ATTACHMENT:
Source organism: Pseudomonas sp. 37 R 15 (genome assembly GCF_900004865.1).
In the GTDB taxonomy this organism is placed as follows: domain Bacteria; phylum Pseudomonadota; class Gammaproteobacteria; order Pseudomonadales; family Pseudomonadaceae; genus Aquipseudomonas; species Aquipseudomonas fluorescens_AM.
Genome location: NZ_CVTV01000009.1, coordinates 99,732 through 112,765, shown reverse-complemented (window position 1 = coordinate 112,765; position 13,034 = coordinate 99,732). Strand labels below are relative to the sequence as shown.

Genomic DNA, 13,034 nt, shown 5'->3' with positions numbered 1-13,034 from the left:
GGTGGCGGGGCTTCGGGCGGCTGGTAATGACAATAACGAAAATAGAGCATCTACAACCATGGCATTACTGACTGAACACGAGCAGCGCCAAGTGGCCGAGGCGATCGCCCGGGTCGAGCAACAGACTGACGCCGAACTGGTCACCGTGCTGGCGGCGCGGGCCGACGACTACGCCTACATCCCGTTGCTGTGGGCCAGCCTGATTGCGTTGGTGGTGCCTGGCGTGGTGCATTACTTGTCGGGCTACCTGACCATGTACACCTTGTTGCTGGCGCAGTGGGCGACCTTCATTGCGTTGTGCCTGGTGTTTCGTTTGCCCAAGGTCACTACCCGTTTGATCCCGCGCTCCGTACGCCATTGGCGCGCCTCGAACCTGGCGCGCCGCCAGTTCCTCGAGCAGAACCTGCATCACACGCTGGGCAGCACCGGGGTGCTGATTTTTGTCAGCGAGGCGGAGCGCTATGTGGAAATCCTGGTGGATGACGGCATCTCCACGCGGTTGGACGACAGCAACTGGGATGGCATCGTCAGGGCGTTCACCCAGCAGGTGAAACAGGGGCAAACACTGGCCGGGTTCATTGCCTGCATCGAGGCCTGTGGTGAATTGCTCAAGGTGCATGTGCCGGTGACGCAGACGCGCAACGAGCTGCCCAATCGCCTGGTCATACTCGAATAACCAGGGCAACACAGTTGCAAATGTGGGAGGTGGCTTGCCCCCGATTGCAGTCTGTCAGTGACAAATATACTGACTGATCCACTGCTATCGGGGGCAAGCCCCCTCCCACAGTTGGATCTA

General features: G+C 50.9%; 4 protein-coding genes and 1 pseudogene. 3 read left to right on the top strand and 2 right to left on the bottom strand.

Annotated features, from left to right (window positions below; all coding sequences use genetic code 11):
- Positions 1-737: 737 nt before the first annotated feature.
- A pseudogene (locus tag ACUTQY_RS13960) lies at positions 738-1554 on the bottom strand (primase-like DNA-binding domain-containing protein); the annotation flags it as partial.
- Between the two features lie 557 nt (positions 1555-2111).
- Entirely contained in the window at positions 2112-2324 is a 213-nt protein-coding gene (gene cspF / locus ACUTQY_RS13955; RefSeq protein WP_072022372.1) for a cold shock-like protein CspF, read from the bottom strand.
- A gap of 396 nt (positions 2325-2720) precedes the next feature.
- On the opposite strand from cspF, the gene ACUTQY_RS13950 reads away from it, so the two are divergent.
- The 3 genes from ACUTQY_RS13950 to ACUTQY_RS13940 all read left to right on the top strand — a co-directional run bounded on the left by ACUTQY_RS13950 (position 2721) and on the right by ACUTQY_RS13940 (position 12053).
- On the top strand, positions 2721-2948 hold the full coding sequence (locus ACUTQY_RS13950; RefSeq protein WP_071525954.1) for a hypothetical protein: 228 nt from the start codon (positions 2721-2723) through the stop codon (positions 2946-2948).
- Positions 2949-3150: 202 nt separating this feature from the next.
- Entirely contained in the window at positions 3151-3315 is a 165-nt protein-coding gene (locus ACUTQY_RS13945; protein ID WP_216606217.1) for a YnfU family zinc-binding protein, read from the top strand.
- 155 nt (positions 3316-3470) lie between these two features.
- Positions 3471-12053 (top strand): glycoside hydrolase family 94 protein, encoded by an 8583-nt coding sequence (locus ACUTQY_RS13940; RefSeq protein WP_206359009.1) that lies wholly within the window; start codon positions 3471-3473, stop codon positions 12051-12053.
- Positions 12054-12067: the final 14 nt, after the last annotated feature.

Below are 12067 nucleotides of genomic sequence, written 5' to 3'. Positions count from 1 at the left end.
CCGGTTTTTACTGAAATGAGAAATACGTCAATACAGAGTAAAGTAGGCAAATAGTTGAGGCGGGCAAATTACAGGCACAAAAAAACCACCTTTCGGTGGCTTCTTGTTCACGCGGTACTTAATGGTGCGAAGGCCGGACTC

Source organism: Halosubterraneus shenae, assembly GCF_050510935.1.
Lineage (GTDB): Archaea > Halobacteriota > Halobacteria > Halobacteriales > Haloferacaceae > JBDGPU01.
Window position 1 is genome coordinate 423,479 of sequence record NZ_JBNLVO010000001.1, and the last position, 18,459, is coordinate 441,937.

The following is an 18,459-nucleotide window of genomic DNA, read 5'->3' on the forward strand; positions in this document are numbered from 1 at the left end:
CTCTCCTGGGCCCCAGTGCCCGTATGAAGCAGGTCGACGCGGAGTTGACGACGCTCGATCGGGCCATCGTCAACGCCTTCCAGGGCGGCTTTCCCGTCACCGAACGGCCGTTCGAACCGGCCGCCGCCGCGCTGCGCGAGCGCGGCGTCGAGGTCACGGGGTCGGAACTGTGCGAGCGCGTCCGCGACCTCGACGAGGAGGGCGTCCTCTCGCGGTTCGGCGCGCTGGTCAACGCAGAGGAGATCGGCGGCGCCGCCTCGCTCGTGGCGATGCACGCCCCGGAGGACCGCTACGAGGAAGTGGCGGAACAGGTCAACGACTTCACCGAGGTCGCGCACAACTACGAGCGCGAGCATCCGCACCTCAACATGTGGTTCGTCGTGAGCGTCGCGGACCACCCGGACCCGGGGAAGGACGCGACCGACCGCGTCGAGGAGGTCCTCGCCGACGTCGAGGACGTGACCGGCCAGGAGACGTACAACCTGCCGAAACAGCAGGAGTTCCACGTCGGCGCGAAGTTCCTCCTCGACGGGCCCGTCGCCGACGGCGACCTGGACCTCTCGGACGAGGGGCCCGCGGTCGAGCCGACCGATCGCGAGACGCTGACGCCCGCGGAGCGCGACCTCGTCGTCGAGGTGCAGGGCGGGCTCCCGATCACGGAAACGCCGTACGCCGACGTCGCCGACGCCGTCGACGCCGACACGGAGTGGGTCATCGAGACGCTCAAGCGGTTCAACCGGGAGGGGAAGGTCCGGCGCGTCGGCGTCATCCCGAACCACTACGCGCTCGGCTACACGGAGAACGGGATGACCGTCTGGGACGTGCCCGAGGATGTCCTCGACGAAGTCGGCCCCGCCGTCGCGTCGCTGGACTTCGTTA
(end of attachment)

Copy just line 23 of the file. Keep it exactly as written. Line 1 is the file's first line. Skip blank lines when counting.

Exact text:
Source organism: Halosubterraneus shenae, assembly GCF_050510935.1.